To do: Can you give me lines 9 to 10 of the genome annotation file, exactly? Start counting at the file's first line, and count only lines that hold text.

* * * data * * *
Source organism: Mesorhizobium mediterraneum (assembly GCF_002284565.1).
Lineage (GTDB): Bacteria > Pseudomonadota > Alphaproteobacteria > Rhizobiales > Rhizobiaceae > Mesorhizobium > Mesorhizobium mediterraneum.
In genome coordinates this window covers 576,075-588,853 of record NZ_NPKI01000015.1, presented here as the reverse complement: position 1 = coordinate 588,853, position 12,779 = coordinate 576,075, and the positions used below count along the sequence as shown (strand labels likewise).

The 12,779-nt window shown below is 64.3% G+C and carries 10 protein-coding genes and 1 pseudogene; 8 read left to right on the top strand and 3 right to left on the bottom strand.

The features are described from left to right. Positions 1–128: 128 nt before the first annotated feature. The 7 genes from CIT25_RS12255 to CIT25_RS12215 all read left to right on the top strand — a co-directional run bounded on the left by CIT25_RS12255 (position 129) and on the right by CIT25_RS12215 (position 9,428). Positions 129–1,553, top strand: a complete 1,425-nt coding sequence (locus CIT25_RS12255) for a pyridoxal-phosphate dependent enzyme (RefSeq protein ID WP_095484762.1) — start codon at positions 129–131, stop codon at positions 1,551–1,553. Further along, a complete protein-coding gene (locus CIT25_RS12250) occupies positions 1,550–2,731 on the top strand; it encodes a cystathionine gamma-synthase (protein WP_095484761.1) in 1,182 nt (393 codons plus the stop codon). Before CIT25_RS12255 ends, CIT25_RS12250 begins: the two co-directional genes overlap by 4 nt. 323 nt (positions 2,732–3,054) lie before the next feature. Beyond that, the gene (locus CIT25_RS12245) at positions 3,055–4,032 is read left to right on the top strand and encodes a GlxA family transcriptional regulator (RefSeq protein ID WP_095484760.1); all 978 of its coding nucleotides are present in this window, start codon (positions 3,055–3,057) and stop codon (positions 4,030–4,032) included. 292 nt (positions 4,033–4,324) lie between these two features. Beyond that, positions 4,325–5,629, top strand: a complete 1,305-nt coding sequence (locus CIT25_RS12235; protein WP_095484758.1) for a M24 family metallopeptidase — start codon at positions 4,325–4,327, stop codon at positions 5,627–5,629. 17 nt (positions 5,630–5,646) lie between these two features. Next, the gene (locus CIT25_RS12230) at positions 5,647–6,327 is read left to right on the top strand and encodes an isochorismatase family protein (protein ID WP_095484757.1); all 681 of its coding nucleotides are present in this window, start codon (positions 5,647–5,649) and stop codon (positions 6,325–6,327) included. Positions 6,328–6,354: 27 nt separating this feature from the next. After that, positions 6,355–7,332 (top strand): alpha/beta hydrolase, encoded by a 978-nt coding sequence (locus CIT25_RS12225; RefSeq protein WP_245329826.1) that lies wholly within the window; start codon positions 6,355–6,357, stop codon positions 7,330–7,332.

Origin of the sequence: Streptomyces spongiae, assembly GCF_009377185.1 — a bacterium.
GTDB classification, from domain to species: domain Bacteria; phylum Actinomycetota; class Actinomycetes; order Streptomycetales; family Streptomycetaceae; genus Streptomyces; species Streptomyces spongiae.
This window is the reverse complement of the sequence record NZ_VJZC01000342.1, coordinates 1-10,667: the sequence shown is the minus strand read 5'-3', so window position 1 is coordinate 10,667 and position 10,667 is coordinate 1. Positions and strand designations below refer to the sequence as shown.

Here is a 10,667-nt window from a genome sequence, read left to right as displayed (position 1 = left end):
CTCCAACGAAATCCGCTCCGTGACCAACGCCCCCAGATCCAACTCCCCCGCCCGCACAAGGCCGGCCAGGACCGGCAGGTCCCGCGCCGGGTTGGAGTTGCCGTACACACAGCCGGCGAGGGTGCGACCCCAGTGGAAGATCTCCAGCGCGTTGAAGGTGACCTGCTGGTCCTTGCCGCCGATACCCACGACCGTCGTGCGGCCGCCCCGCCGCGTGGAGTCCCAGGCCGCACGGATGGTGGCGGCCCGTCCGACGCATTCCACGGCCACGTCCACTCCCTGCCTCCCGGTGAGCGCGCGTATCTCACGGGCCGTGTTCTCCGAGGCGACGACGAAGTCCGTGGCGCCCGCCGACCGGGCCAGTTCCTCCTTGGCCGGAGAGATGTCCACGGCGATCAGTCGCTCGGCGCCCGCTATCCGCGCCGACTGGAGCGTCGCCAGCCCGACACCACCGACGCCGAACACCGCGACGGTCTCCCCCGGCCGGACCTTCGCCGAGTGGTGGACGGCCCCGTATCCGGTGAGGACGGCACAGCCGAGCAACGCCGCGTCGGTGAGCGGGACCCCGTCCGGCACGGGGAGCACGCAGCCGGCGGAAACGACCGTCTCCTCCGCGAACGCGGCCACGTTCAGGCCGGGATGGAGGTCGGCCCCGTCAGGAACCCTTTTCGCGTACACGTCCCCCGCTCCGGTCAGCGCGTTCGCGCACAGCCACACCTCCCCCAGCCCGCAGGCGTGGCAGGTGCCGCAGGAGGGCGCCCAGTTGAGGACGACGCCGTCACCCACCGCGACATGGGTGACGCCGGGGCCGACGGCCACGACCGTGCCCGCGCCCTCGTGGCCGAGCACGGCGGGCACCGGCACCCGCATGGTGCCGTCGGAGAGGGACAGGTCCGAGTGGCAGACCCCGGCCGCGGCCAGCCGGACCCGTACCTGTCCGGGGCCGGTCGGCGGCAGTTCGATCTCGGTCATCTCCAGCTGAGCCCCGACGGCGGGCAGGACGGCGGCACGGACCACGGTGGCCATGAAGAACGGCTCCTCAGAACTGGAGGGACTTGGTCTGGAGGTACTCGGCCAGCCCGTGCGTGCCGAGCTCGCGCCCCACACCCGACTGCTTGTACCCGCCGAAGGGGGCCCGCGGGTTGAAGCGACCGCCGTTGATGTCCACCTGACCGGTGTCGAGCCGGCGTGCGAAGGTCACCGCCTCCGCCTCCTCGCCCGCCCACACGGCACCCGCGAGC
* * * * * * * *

Here is a 10,667-nt window from a genome sequence, read left to right as displayed (position 1 = left end):
CTCCAACGAAATCCGCTCCGTGACCAACGCCCCCAGATCCAACTCCCCCGCCCGCACAAGGCCGGCCAGGACCGGCAGGTCCCGCGCCGGGTTGGAGTTGCCGTACACACAGCCGGCGAGGGTGCGACCCCAGTGGAAGATCTCCAGCGCGTTGAAGGTGACCTGCTGGTCCTTGCCGCCGATACCCACGACCGTCGTGCGGCCGCCCCGCCGCGTGGAGTCCCAGGCCGCACGGATGGTGGCGGCCCGTCCGACGCATTCCACGGCCACGTCCACTCCCTGCCTCCCGGTGAGCGCGCGTATCTCACGGGCCGTGTTCTCCGAGGCGACGACGAAGTCCGTGGCGCCCGCCGACCGGGCCAGTTCCTCCTTGGCCGGAGAGATGTCCACGGCGATCAGTCGCTCGGCGCCCGCTATCCGCGCCGACTGGAGCGTCGCCAGCCCGACACCACCGACGCCGAACACCGCGACGGTCTCCCCCGGCCGGACCTTCGCCGAGTGGTGGACGGCCCCGTATCCGGTGAGGACGGCACAGCCGAGCAACGCCGCGTCGGTGAGCGGGACCCCGTCCGGCACGGGGAGCACGCAGCCGGCGGAAACGACCGTCTCCTCCGCGAACGCGGCCACGTTCAGGCCGGGATGGAGGTCGGCCCCGTCAGGAACCCTTTTCGCGTACACGTCCCCCGCTCCGGTCAGCGCGTTCGCGCACAGCCACACCTCCCCCAGCCCGCAGGCGTGGCAGGTGCCGCAGGAGGGCGCCCAGTTGAGGACGACGCCGTCACCCACCGCGACATGGGTGACGCCGGGGCCGACGGCCACGACCGTGCCCGCGCCCTCGTGGCCGAGCACGGCGGGCACCGGCACCCGCATGGTGCCGTCGGAGAGGGACAGGTCCGAGTGGCAGACCCCGGCCGCGGCCAGCCGGACCCGTACCTGTCCGGGGCCGGTCGGCGGCAGTTCGATCTCGGTCATCTCCAGCTGAGCCCCGACGGCGGGCAGGACGGCGGCACGGACCACGGTGGCCATGAAGAACGGCTCCTCAGAACTGGAGGGACTTGGTCTGGAGGTACTCGGCCAGCCCGTGCGTGCCGAGCTCGCGCCCCACACCCGACTGCTTGTACCCGCCGAAGGGGGCCCGCGGGTTGAAGCGACCGCCGTTGATGTCCACCTGACCGGTGTCGAGCCGGCGTGCGAAGGTCACCGCCTCCGCCTCCTCGCCCGCCCACACGGCACCCGCGAGC